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Campaigns battle over missing explosives

Officials fear the missing explosives could be used in bombings like those occurring regularly in Iraq.
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Tons of conventional explosives missing from Iraqi facility.
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(CNN) -- The disappearance of 380 tons of powerful explosives from an Iraq storage depot has become a political football in the U.S. presidential elections as both campaigns look for a last-minute advantage.

The interim Iraqi government recently told the International Atomic Energy Agency (IAEA) the explosives vanished after Saddam Hussein's government fell, the U.N. nuclear watchdog said Monday.

The explosives are considered powerful enough to demolish buildings or detonate nuclear warheads.

With the U.S. presidential election a week away, Democratic nominee Sen. John Kerry immediately seized on the report to accuse U.S. President George W. Bush of incompetence in failing to secure the material, charging that "this is one of the great blunders of Iraq and one of the great blunders of this administration."

However, late Monday a U.S. television network embedded with the U.S. military during the Iraq invasion said the explosives had already vanished by the time American troops arrived at the site.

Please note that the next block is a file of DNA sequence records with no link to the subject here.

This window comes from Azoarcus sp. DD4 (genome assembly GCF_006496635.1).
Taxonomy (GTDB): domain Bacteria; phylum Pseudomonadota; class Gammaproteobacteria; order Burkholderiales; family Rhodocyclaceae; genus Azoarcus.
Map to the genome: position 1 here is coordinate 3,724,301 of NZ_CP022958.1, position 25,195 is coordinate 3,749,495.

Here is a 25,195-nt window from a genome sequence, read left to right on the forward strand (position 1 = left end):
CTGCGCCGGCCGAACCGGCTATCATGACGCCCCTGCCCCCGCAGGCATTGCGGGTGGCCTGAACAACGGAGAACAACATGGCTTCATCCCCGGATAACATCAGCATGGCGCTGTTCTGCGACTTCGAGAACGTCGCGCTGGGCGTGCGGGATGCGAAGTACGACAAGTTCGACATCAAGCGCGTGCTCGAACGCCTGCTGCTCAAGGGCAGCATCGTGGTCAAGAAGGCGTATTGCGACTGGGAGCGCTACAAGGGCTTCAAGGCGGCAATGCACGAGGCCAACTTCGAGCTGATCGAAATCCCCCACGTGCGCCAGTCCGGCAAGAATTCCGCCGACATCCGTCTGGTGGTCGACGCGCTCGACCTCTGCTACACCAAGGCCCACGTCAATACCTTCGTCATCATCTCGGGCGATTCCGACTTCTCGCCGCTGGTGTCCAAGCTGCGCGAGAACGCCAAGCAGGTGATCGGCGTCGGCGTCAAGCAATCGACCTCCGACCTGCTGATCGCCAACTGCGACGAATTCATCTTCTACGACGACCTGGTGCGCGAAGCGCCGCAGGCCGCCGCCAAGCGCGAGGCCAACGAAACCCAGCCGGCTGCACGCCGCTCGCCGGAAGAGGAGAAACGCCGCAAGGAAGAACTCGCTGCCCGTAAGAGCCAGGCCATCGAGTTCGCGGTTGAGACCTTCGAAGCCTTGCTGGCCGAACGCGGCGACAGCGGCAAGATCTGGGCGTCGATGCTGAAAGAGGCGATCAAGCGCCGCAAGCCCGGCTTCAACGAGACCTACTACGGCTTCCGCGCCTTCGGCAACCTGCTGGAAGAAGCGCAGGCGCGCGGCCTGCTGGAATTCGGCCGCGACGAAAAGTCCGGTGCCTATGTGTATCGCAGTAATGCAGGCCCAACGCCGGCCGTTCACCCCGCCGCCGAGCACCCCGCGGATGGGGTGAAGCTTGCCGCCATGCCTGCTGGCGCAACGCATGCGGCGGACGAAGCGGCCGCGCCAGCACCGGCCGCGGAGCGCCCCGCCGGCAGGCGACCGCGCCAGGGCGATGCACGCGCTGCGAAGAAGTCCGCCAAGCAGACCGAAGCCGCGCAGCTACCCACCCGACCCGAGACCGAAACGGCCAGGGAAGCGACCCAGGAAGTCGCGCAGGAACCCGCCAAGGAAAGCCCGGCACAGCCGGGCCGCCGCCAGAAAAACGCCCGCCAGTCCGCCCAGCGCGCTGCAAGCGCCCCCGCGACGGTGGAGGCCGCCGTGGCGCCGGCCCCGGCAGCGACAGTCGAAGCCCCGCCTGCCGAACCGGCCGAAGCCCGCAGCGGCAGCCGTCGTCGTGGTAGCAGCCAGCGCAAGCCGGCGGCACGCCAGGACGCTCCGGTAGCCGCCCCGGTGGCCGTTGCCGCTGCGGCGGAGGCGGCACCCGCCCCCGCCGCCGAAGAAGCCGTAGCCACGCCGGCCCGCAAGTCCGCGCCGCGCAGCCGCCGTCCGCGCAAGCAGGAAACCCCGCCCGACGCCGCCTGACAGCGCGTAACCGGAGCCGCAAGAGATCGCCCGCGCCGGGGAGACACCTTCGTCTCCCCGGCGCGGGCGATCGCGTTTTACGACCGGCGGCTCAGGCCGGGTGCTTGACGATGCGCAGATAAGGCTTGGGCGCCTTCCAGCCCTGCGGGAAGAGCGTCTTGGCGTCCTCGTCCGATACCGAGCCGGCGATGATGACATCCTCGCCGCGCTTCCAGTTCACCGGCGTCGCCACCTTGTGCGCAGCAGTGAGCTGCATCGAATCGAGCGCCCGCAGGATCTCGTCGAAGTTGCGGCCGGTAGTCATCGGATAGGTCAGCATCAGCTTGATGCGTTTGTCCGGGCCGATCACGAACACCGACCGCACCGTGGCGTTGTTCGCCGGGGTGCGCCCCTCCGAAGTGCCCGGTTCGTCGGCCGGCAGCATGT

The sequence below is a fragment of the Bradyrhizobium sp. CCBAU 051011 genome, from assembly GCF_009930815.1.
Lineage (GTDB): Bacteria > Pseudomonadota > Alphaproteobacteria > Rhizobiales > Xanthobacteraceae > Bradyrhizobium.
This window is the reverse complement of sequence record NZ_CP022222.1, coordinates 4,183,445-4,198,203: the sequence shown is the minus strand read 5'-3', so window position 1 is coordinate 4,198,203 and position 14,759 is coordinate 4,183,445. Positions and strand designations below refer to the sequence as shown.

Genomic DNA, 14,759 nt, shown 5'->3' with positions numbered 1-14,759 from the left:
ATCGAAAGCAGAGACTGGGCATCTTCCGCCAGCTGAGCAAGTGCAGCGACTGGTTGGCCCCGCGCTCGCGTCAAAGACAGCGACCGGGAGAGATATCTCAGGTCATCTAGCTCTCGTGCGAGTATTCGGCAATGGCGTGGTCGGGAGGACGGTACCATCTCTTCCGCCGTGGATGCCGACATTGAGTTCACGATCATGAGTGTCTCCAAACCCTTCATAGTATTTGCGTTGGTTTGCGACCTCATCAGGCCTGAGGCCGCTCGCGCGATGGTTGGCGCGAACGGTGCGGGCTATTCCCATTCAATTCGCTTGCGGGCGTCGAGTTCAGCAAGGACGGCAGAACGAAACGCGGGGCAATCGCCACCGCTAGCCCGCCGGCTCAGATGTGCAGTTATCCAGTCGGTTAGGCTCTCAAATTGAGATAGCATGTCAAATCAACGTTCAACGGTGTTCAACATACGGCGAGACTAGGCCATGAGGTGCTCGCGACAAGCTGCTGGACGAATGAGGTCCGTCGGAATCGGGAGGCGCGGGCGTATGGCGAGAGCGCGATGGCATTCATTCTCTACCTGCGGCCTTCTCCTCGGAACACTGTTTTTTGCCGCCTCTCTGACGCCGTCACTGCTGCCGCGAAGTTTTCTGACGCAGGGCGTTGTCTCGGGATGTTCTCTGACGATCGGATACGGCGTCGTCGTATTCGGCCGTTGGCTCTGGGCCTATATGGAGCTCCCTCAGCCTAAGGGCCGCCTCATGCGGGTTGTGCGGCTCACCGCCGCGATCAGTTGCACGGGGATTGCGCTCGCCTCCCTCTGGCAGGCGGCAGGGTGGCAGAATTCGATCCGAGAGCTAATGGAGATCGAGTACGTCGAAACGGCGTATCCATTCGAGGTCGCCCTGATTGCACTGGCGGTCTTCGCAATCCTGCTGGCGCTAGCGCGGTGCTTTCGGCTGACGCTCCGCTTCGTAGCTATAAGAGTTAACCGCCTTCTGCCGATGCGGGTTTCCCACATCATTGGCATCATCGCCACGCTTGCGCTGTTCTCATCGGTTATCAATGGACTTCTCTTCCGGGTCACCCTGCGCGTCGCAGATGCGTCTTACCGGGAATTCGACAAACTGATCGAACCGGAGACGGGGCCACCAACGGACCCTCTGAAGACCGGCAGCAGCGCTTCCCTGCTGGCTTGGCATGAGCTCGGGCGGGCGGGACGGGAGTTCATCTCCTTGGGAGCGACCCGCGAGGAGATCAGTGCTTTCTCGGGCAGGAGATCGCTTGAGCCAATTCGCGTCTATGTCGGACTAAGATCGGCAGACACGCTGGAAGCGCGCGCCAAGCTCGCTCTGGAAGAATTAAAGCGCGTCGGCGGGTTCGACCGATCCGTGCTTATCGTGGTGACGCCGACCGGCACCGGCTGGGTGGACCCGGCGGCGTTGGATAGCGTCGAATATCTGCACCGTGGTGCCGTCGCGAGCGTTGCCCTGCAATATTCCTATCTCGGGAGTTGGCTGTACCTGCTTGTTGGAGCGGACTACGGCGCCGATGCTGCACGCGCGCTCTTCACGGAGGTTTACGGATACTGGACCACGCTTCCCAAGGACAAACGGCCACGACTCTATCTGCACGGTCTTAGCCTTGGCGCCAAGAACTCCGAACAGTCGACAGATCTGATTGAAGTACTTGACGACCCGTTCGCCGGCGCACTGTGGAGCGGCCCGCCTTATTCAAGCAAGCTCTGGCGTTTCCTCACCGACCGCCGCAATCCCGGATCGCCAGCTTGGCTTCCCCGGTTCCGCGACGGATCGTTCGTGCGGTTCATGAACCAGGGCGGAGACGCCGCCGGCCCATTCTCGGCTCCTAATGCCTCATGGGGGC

Following the NBC News report, the Bush campaign fired off a statement saying Kerry's criticism of the president over the missing material has "been proven false before the day is over."

"John Kerry's attacks today were baseless," Bush campaign spokesman Steve Schmidt said Monday night. "He said American troops did not secure the explosives, when the explosives were already missing."

Schmidt also said Kerry "neglects to mention the 400,000 tons of weapons and explosives that are either destroyed or in the process of being destroyed" in Iraq.

Kerry senior adviser Joe Lockhart fired back with a statement of his own, accusing the Bush campaign of "distorting" the NBC report.

"In a shameless attempt to cover up its failure to secure 380 tons of highly explosive material in Iraq, the White House is desperately flailing in an effort to escape blame," Lockhart said.

"It is the latest pathetic excuse from an administration that never admits a mistake, no matter how disastrous."

Lockhart did not elaborate on how the Bush campaign was distorting the NBC report.

NBC said that on April 10, 2003 -- a day after Baghdad fell -- one of its news crews was embedded with the U.S. Army's 101st Airborne Division when the troops arrived at the Al Qaqaa storage facility south of Baghdad.

While the troops found large stockpiles of conventional explosives, they did not find HMX or RDX, the types of powerful explosives that were said to have disappeared, NBC said.